Studio visit: Colleen McCubbin Stepanic

Colleen McCubbin Stepanic’s work ruminates on the universality of form, from rock formations to the modern home. Her current exhibit at The Painted Bride, “Home”, is a meditation on the challenges of the housing crisis. I recently had the opportunity to sit down with Colleen at her studio at the Crane Arts building to see what she had to say about her intensely laborious paintings.

Colleen McCubbin Stepanic, “Greener Grass”  acrylic/paper, 2010

MT:  How do you begin a piece? Is painting the first step?
CMS:  Not necessarily, but with some of them, yes. Some of them are recycled canvases. Much of my work is a process of cut, sew, paint, cut, sew, paint, cut, sew, paint…so even after I have painted on one and sewn it, I’ll cut it apart again. Depending on which piece it is, some of them have been manipulated a lot.

Colleen McCubbin Stepanic, “Greener Grass” (detail) acrylic/paper, 2010

MT: Do people often ask you to discuss your work in terms of the domestic sphere, because of the sewing aspect?
CMS: I keep everything on canvas, so they are actually paintings. Every time people push me towards fibers, I think ‘OK’, but I will always be a painter in my own mind. Yes, I could make these pieces out of other material, but I really want to be able to paint on them.  And canvas is really the most suitable medium for that.

Colleen McCubbin Stepanic, “How Many Times” acrylic/canvas, 2010

MT: Your current show at the Painted Bride has a theme of  ‘Home’. In this exhibit, you use the story of ‘The Three Little Pigs’ as a way of creating a public/private distinction.  Were you thinking of this exhibit as a way of reconstructing the ‘home’ metaphorically?
CMS: Yes. The housing crisis is a public experience. Those pieces [in the Painted Bride show] are very personal, very specifically about my own experiences. I think that when something is so big…people lose sight of the fact that [the housing crisis] is really an individual experience.

MT: Is taking on this subject matter, because it is so broad, a way of personalizing the national?
CMS: Basically. My husband had been in the auto industry and he lost his job. After our house foreclosed, they [the media] were talking about all the loans and everything, which I found frustrating, because our problem wasn’t loans, it was not having a job. I think that is where I went to the fairy tale [The Three Little Pigs]. There are certain things that you can’t prepare for.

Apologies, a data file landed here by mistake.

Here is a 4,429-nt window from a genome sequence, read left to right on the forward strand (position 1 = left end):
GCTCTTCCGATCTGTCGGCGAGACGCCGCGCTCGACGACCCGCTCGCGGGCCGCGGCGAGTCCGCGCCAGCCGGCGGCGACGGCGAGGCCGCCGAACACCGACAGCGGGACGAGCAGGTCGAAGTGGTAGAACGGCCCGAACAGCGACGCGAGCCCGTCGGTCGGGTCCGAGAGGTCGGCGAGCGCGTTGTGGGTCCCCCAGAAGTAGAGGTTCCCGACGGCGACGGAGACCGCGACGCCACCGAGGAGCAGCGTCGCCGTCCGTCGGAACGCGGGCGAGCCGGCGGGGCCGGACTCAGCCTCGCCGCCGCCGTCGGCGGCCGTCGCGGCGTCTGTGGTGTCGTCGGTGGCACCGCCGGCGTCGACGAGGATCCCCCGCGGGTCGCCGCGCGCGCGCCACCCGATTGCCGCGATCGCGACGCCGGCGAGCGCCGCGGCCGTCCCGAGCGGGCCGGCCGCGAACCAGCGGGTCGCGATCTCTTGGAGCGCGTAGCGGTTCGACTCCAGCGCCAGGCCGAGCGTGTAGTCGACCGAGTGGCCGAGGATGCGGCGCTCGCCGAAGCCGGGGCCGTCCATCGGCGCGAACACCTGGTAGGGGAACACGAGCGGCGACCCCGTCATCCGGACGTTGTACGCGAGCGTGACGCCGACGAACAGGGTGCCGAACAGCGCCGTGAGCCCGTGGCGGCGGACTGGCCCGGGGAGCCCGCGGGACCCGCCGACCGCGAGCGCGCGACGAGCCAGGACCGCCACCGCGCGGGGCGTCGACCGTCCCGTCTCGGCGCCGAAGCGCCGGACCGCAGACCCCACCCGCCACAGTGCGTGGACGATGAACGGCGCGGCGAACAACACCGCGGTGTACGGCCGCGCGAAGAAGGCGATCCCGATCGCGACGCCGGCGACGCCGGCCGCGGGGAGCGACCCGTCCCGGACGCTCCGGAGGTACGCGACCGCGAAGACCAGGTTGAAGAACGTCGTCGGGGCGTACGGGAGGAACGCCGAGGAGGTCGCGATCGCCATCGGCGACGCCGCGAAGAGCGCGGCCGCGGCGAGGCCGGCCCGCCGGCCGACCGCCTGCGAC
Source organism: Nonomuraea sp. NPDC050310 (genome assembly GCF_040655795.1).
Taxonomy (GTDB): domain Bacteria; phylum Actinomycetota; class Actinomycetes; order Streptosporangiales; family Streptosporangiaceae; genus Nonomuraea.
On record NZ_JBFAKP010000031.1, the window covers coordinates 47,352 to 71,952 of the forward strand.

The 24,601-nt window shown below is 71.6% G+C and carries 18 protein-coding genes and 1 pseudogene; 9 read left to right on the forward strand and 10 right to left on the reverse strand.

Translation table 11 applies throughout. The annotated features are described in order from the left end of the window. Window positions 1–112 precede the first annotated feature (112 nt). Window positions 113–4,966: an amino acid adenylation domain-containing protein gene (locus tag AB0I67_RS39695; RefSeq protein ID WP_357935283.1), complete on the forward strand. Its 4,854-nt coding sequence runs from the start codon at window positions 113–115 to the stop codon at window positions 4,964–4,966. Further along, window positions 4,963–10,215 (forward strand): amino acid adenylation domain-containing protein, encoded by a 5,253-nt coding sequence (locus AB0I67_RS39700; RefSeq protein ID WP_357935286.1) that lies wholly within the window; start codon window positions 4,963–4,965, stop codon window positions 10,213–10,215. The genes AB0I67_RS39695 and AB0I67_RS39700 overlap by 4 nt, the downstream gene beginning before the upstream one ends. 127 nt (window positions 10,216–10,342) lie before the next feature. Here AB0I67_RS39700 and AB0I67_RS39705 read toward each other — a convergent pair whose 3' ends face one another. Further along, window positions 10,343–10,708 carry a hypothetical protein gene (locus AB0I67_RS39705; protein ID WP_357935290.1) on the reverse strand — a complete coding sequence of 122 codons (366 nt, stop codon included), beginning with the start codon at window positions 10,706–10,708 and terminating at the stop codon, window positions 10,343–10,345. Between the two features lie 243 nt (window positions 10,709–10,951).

Colleen’s studio

MT: Like realizing the dream of ownership or Bush’s ‘ownership society’ is a myth?
CMS: And where it puts you after you flunk out of it. It is interesting to see your experience go through the news, but be misrepresented, as far as how you are experiencing it.

Colleen in her studio

MT: So your work is a response to the psychological scars of losing one’s home?
CMS: Yes. My piece Greener Grass is really about owning a lawn: about who you are when you own a house and you have a lawn and where that places you in society…[however], I started realizing you can own things in a different way. You don’t have to own it to get value from it and to get value from interacting with it. That is where I started going to natural forms for the basis of these works. I like the connection between the natural and emotional content.

Colleen McCubbin Stepanic’s work is on view at The Painted Bride through May 1, 2010; StrataSphere Gallery through May 15; Tommi Studio through October.

Montana Torrey is a multi-disciplinary artist based in Philadelphia. She has been an artist-in-residence at Skowhegan School of Painting and Sculpture, Headlands Center for the Arts, the Catwalk Residency, and the Vermont Studio Center. She has a BFA from The School of the Art Institute of Chicago and a MFA from University of North Carolina at Chapel Hill.